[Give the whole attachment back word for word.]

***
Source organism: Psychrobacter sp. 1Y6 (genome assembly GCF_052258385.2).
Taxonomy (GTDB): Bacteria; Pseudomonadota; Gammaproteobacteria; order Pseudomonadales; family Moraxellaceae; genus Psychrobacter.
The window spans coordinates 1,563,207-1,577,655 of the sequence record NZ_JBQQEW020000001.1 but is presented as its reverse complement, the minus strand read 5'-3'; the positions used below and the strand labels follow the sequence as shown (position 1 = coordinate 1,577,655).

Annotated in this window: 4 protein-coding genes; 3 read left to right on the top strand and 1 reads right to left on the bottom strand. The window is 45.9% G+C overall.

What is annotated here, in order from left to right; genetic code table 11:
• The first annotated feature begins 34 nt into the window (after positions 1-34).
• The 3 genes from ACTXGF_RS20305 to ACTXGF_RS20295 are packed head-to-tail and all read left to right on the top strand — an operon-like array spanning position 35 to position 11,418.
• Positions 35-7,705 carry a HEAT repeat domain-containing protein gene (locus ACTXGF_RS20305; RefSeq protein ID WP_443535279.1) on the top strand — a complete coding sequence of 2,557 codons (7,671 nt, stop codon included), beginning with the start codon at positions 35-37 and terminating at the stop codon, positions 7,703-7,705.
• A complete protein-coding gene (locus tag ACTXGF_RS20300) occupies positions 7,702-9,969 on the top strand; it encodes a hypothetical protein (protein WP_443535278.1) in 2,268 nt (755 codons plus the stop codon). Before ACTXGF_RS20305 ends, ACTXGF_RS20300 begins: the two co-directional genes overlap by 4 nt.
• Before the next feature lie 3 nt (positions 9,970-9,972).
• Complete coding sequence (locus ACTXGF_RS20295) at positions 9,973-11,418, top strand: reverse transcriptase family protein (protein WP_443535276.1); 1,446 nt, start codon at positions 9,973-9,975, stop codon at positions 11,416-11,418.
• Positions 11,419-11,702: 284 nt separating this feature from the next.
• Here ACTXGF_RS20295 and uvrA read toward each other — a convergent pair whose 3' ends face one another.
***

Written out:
Source organism: Psychrobacter sp. 1Y6 (genome assembly GCF_052258385.2).
Taxonomy (GTDB): Bacteria; Pseudomonadota; Gammaproteobacteria; order Pseudomonadales; family Moraxellaceae; genus Psychrobacter.
The window spans coordinates 1,563,207-1,577,655 of the sequence record NZ_JBQQEW020000001.1 but is presented as its reverse complement, the minus strand read 5'-3'; the positions used below and the strand labels follow the sequence as shown (position 1 = coordinate 1,577,655).

Annotated in this window: 4 protein-coding genes; 3 read left to right on the top strand and 1 reads right to left on the bottom strand. The window is 45.9% G+C overall.

What is annotated here, in order from left to right; genetic code table 11:
• The first annotated feature begins 34 nt into the window (after positions 1-34).
• The 3 genes from ACTXGF_RS20305 to ACTXGF_RS20295 are packed head-to-tail and all read left to right on the top strand — an operon-like array spanning position 35 to position 11,418.
• Positions 35-7,705 carry a HEAT repeat domain-containing protein gene (locus ACTXGF_RS20305; RefSeq protein ID WP_443535279.1) on the top strand — a complete coding sequence of 2,557 codons (7,671 nt, stop codon included), beginning with the start codon at positions 35-37 and terminating at the stop codon, positions 7,703-7,705.
• A complete protein-coding gene (locus tag ACTXGF_RS20300) occupies positions 7,702-9,969 on the top strand; it encodes a hypothetical protein (protein WP_443535278.1) in 2,268 nt (755 codons plus the stop codon). Before ACTXGF_RS20305 ends, ACTXGF_RS20300 begins: the two co-directional genes overlap by 4 nt.
• Before the next feature lie 3 nt (positions 9,970-9,972).
• Complete coding sequence (locus ACTXGF_RS20295) at positions 9,973-11,418, top strand: reverse transcriptase family protein (protein WP_443535276.1); 1,446 nt, start codon at positions 9,973-9,975, stop codon at positions 11,416-11,418.
• Positions 11,419-11,702: 284 nt separating this feature from the next.
• Here ACTXGF_RS20295 and uvrA read toward each other — a convergent pair whose 3' ends face one another.